City of Burlington: A Regulation in Relation to Height Measurement, Dormers & Eaves ZA #21-07 | Ordinance Changes | Seven Days | Vermont's Independent Voice
CITY OF BURLINGTON: In the Year Two Thousand Twenty-One, An Ordinance in Relation to COMPREHENSIVE DEVELOPMENT ORDINANCE – Height Measurement, Dormers & Eaves ZA #21-07

ORDINANCE 6.05 Sponsor: Office of City Planning, Planning Commission, Ordinance Committee Public Hearing Dates: 10/25/21

First reading: 08/09/21

Referred to: Ordinance Committee

Rules suspended and placed in all stages of passage: ____

Second reading: 10/25/21

Action: adopted

Date: 10/25/21

Signed by Mayor: 10/29/21

Published: 11/03/21

Effective: 11/24/21

It is hereby Ordained by the City Council of the City of Burlington as follows: That Appendix A, Comprehensive Development Ordinance, of the Code of Ordinances of the City of Burlington be and hereby is amended by amending Sections 5.2.6, Building Height Limits, 6.3.2(a)2, Roofs and Rooflines, and 13.1.2, Definitions, thereof to read as follows:

Sec. 5.2.6 Building Height Limits

No structure shall exceed thirty-five (35) feet in height unless otherwise authorized under the district-specific provisions of Article 4:

(a) Height Measurement:

The maximum height of any building shall be measured as follows:

1. Starting Point: Building height shall be measured from:

A. a public sidewalk, alley, or other public way or space where the proposed building's street-facing façadeit is within a 1050-foot horizontal distance of the lot's street frontage. of an exterior wall on the front of the building; or,

B. the average finished grade within a 10-foot horizontal distance of the building's street-facing façade where the proposed building is more than a 50-foot horizontal distance from the lot's street frontage.all exterior walls of the building. In cases where a property line is within a 10-foot horizontal distance of an exterior wall, the average grade shall be measured between the property line(s).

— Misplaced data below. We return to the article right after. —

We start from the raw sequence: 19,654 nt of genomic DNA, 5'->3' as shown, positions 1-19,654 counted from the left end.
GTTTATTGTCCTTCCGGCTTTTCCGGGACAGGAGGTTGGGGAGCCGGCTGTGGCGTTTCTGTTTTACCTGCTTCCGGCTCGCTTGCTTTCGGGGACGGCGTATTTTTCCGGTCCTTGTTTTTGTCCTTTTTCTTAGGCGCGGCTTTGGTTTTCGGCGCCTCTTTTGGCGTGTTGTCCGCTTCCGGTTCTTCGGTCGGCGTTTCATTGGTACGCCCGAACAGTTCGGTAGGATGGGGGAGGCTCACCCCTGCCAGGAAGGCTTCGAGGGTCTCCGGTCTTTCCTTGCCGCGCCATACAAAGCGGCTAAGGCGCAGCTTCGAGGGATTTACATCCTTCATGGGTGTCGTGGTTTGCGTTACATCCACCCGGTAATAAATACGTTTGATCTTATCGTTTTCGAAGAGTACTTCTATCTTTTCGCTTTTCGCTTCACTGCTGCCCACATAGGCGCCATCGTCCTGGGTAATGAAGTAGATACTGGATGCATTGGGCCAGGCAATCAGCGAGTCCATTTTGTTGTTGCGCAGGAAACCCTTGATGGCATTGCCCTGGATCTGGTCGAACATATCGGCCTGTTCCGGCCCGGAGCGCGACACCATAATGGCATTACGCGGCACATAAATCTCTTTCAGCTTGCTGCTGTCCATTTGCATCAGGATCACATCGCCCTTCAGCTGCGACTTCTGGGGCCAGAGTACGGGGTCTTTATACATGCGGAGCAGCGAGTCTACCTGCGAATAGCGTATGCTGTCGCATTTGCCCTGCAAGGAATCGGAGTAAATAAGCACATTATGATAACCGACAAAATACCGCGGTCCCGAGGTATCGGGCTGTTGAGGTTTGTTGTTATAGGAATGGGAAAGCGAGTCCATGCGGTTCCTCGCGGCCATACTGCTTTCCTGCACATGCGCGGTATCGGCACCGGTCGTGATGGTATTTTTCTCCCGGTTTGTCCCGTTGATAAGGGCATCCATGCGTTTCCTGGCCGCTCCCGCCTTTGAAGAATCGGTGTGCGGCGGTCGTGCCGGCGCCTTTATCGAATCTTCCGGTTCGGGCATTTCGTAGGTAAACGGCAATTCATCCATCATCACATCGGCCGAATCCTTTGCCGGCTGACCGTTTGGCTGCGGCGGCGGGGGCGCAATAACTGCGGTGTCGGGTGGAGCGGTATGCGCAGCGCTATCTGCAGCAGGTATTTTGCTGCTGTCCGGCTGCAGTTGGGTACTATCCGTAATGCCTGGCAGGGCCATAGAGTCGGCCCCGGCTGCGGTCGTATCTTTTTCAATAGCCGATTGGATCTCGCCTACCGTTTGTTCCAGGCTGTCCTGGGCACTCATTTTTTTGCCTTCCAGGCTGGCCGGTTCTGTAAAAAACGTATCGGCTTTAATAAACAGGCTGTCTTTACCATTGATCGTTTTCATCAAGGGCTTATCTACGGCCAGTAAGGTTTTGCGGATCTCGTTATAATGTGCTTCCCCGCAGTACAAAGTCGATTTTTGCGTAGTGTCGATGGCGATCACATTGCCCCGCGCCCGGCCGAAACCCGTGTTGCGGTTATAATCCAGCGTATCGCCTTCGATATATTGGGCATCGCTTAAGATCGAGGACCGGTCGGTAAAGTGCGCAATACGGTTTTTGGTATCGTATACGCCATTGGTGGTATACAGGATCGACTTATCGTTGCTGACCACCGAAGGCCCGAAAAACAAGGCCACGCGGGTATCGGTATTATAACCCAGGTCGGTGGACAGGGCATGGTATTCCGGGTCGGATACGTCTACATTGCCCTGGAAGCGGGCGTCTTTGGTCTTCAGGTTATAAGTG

C. For buildings on sloped sites, see additional measurement standards in (b) below.

2. Ending Point: Building height shall be measured to:

A. Flat Roof: As written.

B. Pitched Roof: As written.

C. Curved Roof: As written.

D. Roofs with Dormers: Building height will be calculated to the midpoint of the rise of dormers that either individually or collectively exceed 50% of the width of the horizontal eave length of the roof. Dormers less than this width do not affect height calculation noted in A – C and E of this subsection.

DE.Other Roof Forms: As written.

(b) Buildings on Sloped Sites: Buildings on slopes shall reflect the pre-construction topography of the site by making use of opportunities to vary the building's height and roof forms relative to terrain changes as follows:

31. Measurement Interval: To encourage a variation in building heights relative to terrain changes and encourage a variation in roof form, Bbuilding height shall be measured along the street-facing façade beginning no less than 16-feet or more than 32-feet from lowest corner, or where two streets intersect if a corner lot, and at an intervals of no less than 32-feet or more than 65-feet for along the entire length of the street-facing façade (s).

42. Lots Fronting on Two or More Streets: Where a lot, other than a corner lot, fronts on two or more streets, the building height shall be measured along each street-facing façade. Where the streets are at differing elevations, the building height may gradually increase above the maximum height allowed on the lowest street provided that any such additional height along the lowest street shall be set-back a minimum of 16-feet from the average plane of the building's street-facing façade below for every 10-feet of additional building height up to the maximum height allowed on the highest street.